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Thread: Philippines Senior National Team Thread Vol. IV

  1. #7961
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    Quote Originally Posted by digitalsuperman View Post
    Well old school Filipino basketball point of view and beliefs is very much inculcated on the mind on this old fellow, that is also one of the main reason why the basketball philosophy and culture of this country is not improving because old school approach is(still)very much implemented on our basketball landscape..that is why I am more enthusiastic on the batch of Kai, AJ, Raven, Carl and Geo they are culture changer so to speak if only someone out there who has the pocket and audacity to make these thing to happen...expose and train them the European way.

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    Senior Member NOiNU's Avatar
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    Two of the most controversial players share their insights, Romeo and Paras. I'm a bit worried about Kobe, he really has this gloomy aura. Romeo is a lot more sensible that what I expected of him.

    https://m.youtube.com/watch?v=GjQIaqrktLo
    Never look too far ahead. You might stumble on a block right in front of you.

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    http://www.espn.com/nba/story/_/id/2...rican-ball-hog

    Wow this was all Pinoy Ball, Ive never imagined saying that Joe Lipa was way ahead of his time.. and BAP philosophy were way ahead its time..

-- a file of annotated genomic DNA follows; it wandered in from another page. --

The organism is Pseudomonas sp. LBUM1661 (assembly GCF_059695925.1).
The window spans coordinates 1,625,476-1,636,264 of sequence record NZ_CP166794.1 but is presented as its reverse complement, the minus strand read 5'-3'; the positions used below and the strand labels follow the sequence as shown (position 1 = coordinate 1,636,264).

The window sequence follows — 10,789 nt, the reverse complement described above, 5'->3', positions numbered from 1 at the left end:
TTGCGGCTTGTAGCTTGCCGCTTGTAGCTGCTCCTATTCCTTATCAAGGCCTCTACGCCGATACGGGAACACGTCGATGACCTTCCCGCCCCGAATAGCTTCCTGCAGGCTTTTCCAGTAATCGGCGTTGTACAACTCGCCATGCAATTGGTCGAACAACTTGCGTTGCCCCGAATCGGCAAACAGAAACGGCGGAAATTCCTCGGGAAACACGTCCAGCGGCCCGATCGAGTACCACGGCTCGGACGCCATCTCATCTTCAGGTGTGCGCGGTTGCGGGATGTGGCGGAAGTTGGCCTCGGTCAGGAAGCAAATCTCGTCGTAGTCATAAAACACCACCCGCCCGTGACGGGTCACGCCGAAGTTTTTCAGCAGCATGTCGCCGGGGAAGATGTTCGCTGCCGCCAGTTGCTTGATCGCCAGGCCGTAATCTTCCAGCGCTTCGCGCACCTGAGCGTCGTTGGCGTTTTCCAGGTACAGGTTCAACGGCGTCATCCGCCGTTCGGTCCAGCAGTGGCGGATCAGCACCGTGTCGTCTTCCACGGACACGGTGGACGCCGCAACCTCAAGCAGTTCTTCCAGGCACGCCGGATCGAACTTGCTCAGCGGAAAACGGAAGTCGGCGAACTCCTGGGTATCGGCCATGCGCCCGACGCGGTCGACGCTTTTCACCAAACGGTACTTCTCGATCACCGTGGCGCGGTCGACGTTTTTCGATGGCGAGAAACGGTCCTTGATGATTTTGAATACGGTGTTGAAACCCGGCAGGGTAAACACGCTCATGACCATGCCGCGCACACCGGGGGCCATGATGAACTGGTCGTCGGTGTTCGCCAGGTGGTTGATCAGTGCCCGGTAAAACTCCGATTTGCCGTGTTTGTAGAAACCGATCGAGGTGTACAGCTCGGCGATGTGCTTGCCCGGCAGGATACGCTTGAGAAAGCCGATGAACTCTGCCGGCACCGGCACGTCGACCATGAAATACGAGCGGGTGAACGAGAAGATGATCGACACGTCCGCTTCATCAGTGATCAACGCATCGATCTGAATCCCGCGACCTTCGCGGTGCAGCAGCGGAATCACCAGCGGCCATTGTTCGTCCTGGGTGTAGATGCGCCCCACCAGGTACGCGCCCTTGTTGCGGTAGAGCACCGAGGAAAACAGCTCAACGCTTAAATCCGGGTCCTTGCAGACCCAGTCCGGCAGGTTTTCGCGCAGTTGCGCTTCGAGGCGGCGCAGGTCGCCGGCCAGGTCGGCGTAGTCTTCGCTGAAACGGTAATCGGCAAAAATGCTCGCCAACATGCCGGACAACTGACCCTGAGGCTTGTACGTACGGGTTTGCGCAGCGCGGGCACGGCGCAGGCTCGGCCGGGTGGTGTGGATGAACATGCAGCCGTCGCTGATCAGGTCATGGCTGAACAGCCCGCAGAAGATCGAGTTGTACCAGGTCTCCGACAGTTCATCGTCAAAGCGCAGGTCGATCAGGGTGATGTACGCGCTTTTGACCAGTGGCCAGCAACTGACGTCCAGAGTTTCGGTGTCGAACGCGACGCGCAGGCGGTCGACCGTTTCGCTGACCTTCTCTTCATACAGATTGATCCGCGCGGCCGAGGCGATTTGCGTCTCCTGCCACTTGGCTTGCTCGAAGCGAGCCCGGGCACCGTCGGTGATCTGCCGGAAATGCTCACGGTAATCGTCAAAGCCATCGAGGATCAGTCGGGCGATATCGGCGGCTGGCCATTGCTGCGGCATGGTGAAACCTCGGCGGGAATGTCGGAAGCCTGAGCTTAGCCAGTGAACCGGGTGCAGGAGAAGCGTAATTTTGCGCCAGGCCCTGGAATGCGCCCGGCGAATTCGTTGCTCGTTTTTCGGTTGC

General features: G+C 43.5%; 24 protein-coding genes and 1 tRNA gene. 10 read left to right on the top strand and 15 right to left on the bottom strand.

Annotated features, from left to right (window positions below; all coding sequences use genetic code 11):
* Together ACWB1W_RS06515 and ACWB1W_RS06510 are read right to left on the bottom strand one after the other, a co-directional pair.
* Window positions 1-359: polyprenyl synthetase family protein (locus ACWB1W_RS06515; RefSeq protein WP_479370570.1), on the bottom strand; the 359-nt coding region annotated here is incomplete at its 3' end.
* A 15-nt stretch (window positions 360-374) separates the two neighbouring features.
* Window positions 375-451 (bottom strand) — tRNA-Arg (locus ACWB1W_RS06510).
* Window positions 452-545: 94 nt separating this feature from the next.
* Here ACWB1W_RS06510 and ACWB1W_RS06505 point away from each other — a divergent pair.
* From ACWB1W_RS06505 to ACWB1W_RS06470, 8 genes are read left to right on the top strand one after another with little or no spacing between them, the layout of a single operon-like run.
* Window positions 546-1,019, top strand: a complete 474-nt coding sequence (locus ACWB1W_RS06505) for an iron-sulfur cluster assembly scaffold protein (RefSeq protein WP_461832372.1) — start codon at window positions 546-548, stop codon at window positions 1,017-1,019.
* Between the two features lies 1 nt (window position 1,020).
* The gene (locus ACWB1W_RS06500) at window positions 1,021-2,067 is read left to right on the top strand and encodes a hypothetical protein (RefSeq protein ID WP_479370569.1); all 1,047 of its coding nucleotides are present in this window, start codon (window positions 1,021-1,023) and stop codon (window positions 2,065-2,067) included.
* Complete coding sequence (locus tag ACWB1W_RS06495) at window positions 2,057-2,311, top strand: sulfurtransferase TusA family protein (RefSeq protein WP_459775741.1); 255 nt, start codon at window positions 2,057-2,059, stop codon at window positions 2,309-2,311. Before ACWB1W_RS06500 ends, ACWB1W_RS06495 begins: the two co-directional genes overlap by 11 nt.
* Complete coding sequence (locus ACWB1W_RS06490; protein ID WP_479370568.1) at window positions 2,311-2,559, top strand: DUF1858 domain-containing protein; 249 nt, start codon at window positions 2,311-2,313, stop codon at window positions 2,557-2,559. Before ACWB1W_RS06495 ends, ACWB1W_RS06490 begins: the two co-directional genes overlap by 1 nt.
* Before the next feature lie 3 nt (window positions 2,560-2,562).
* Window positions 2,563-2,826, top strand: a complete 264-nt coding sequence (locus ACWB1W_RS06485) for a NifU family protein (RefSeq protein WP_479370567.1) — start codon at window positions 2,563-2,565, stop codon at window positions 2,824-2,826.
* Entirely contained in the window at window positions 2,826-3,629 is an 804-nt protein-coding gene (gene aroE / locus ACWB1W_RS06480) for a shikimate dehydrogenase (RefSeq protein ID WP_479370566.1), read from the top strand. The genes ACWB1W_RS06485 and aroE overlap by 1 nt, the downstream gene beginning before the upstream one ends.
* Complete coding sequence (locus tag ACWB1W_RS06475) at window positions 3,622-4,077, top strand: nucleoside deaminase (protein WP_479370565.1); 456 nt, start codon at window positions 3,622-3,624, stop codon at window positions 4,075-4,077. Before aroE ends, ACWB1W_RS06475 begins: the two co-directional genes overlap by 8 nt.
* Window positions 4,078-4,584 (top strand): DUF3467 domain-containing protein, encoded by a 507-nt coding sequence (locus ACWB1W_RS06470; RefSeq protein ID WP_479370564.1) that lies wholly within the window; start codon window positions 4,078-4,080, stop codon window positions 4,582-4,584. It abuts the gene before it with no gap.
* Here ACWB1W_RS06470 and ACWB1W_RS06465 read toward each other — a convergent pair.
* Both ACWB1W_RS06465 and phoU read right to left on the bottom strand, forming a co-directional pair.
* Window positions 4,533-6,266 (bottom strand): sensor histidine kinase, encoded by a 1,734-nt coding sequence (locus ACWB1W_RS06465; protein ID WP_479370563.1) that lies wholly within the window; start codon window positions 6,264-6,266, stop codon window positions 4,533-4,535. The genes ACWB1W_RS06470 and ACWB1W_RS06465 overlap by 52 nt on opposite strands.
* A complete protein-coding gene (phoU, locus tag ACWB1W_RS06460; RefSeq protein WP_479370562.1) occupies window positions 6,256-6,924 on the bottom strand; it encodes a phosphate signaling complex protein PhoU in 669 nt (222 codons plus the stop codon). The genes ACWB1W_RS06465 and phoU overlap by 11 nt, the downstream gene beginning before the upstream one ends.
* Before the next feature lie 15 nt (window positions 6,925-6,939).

To becomes Asia's Best, we need to compete against the World's Best..

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    Quote Originally Posted by reamily View Post
    http://www.espn.com/nba/story/_/id/2...rican-ball-hog

    Wow this was all Pinoy Ball, Ive never imagined saying that Joe Lipa was way ahead of his time.. and BAP philosophy were way ahead its time..
    Sorry, I missed out on your point? What exactly were you referring here?

  5. #7965
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    Quote Originally Posted by Jay P. Mercado View Post
    Sorry, I missed out on your point? What exactly were you referring here?
    the statement if popovich... you take away all the game plan and strategies.. the team who shoot the 3 ball better wins simple basketball

    small ball era.. we have a chance to make that happen imo..
    To becomes Asia's Best, we need to compete against the World's Best..

  6. #7966
    Senior Member Jay P. Mercado's Avatar
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    Was that Joe Lipa? For what I can recall, the very first coach in the PHL who utilized the 3-point shot as a primary offensive weaopn was Ron Jacobs.

    Most of the glorious victorious of the NCC national team can be traced to our impeccable outside shooting. In the 1985 ABC, Caidic, Lim and Pumaren were our weapons. As early as 1982, in the Asian Youth (U19) tournament held here in Manila, Jacobs unleashed Alfie Almario who became an overnight sensation because of his accuracy from beyond the arc. Jacobs even had Naning Valenciano as an alternate in the team, but there was no need for his services as Almario did most of the damage. In the 1985 Jones Cup, we defeated the Golden Eagles US NCAA selection in OT, 108-100, when Chip Engelland sizzled for 43 points, 21 of which came from rainbow territory. He was helped out by Samboy and Allan who also came through with clutch treys. In the 1985 World Interclub, the same troika was responsible for giving us a major victory against Italian club champion team, Banco Di Roma, while losing to the Brazilian ballclub team by a point.